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Secretary of State

Securities Division > News Archive  > 2008 Press Releases > For Immediate Release: February 20, 2008 Indiana Man Guilty of Massive Mortgage Fraud

Contact: Jim Gavin

Indiana Man Guilty of Massive Mortgage Fraud
Scheme targeted seniors in Central Indiana

(Danville, IN) – As a result of a partnership between Indiana Secretary of State Todd Rokita and Hendricks County Prosecutor Patricia Baldwin, Indianapolis resident Jason Keigley has been found guilty in Hendricks County Superior Court of swindling money from seniors through a fraudulent investment and mortgage scheme.

Indiana Secretary of State Todd Rokita and Hendricks County Prosecutor Patricia Baldwin joined forces to file criminal charges and pursue prosecution of Keigley for violations of the Indiana Securities Act and Indiana Loan Broker Act. Charles Williams of Rokita’s Prosecution Assistance Unit and Hendricks County Deputy Prosecutors Rhett Stuard conducted the investigation. Tyler Starkey presented the State’s case at trial. A jury found Keigley guilty on all four counts.

Keigley was convicted of the following charges: the offer or sale of an unregistered security, transacting business as an unregistered Broker Dealer, and fraud in connection with the offer or sale of a security, all class C felonies. Keigley was also found guilty of loan broker fraud, a class D felony.

Sentencing was initially set by the Court for March 17. Keigley faces a maximum sentence of eight to 13 years for all charges.

“Hoosiers simply will not tolerate mortgage fraud in our state,” Rokita said. “Indiana can reverse the ill effects of mortgage fraud by educating and protecting home buyers from this type of damaging, criminal activity. Every home buyer has a duty to do their homework, and my office provides a variety of valuable investment and mortgage information resources.”

Prosecutor Baldwin agreed with Rokita and echoed his sentiments.

“In Hendricks County, we take it seriously when unscrupulous people attempt to defraud innocent citizens, and we will continue to vigorously prosecute those cases,” Baldwin said.

Keigley worked as a loan originator for an Indiana mortgage company in 2004, and during his employment, he also operated his own business, 1st Place Mortgage. The Secretary of State's office found that Keigley convinced a Hendricks County couple to invest in his company which, unbeknownst to them, was an unregistered security. He also told them their investment was in an interest-bearing account, available to them upon request, while at the same time establishing a reverse mortgage for the couple. Some time after Keigley brokered the reverse mortgage loan and the couple had bought Keigley’s investment, the couple requested their investment funds and only a small portion was returned.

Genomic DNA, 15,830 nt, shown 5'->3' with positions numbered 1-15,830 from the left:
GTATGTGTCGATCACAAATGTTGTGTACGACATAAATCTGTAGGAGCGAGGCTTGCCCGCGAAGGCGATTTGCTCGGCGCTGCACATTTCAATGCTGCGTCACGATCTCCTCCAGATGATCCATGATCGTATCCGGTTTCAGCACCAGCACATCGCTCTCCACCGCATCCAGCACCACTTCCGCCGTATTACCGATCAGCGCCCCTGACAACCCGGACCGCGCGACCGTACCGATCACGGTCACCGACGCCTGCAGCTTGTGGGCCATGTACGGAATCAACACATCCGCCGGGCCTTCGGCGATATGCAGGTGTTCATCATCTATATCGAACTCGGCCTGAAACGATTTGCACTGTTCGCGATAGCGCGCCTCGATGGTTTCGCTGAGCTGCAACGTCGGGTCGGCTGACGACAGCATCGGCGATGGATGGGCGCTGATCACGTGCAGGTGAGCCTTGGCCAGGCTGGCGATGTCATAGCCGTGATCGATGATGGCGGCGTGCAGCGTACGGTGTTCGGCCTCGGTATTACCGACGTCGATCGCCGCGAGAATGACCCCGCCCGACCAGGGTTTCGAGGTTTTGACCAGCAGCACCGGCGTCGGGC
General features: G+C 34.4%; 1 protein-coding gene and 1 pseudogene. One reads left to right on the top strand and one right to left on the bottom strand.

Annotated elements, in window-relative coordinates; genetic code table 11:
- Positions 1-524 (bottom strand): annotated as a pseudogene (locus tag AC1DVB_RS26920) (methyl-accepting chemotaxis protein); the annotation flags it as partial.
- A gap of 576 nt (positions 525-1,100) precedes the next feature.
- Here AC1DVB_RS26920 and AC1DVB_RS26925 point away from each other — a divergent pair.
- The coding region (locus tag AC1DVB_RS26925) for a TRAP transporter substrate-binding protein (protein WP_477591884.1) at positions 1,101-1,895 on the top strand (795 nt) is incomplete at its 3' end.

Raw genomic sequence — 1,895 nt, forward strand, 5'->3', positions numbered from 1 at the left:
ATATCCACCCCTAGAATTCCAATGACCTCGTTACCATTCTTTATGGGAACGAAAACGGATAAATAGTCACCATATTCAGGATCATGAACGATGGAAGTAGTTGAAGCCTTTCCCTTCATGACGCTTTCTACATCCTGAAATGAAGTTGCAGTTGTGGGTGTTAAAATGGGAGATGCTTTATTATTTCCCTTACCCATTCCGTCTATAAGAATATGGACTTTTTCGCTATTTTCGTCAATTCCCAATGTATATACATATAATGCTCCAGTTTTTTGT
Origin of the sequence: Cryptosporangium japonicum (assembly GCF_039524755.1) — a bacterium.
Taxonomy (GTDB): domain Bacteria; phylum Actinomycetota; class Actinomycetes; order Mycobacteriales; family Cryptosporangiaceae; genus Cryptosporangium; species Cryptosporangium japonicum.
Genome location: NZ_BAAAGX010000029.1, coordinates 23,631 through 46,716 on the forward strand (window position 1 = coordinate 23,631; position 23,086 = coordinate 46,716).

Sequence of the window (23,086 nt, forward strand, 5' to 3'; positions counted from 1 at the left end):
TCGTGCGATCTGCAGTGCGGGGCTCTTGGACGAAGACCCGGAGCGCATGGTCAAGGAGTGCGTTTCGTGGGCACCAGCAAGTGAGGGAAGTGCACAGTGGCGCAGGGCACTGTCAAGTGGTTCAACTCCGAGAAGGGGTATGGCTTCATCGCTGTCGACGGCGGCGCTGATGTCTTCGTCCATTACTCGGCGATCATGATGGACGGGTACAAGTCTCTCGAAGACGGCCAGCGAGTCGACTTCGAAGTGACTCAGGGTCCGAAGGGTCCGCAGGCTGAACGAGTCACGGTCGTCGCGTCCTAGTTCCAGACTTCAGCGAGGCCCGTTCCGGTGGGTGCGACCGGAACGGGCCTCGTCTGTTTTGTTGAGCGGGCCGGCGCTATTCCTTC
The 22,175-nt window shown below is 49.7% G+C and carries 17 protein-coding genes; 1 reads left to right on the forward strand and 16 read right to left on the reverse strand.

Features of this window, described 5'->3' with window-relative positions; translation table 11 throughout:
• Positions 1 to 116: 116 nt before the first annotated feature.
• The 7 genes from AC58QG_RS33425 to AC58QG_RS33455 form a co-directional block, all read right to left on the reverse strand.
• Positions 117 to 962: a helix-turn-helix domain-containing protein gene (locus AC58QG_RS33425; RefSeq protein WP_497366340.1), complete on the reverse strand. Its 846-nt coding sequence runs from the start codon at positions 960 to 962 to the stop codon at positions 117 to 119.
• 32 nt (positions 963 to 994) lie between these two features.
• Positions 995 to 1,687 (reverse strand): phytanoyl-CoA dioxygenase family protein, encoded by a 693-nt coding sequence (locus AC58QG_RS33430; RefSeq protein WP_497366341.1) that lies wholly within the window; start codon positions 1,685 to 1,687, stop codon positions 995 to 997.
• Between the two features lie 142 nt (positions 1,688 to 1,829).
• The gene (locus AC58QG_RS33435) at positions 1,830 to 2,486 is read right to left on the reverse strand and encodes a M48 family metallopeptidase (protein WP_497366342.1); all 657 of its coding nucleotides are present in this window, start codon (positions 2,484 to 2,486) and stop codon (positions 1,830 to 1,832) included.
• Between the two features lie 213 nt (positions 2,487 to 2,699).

No account has ever been located and Keigley could not account for any of the missing funds. In addition, the victims were hit with foreclosure on their home as a result of Keigley’s failure to fulfill the obligations of the reverse mortgage. Investigator Charles Williams was able to save the couple’s home from foreclosure through his investigative efforts.

“Our Securities division is charged with protecting investors,” said Chris Naylor, Indiana's Securities Commissioner. “We believe a two tiered approach can help prevent future cases of fraud. Educating Hoosiers about prudent investing and mortgage practices coupled with bringing enforcement actions and criminal prosecutions against companies and individuals engaged in fraud are powerful tools to protect our citizens. This will ultimately restore consumer confidence and promote business development.”

The Secretary of State's Prosecution Assistance Unit (PAU) initiated this investigation and worked with Prosecutor Baldwin to file charges and prosecute Keigley. Rokita created the PAU in 2004 to facilitate local law enforcement's prosecution of alleged Securities Act and Loan Broker Act violations by creating a stronger partnership between the Statehouse and county courthouses. Since its inception, the PAU has helped law enforcement throughout the state file charges in 27 high-profile investment fraud cases, earning a 26 to 1 conviction-to-dismissal record and obtaining more than 200 years of sentenced jail time for white collar criminals.

If you feel you have been the victim of investment fraud of any kind, please contact the Secretary of State's office at 800-223-8791.


Pictured: Jason Keigley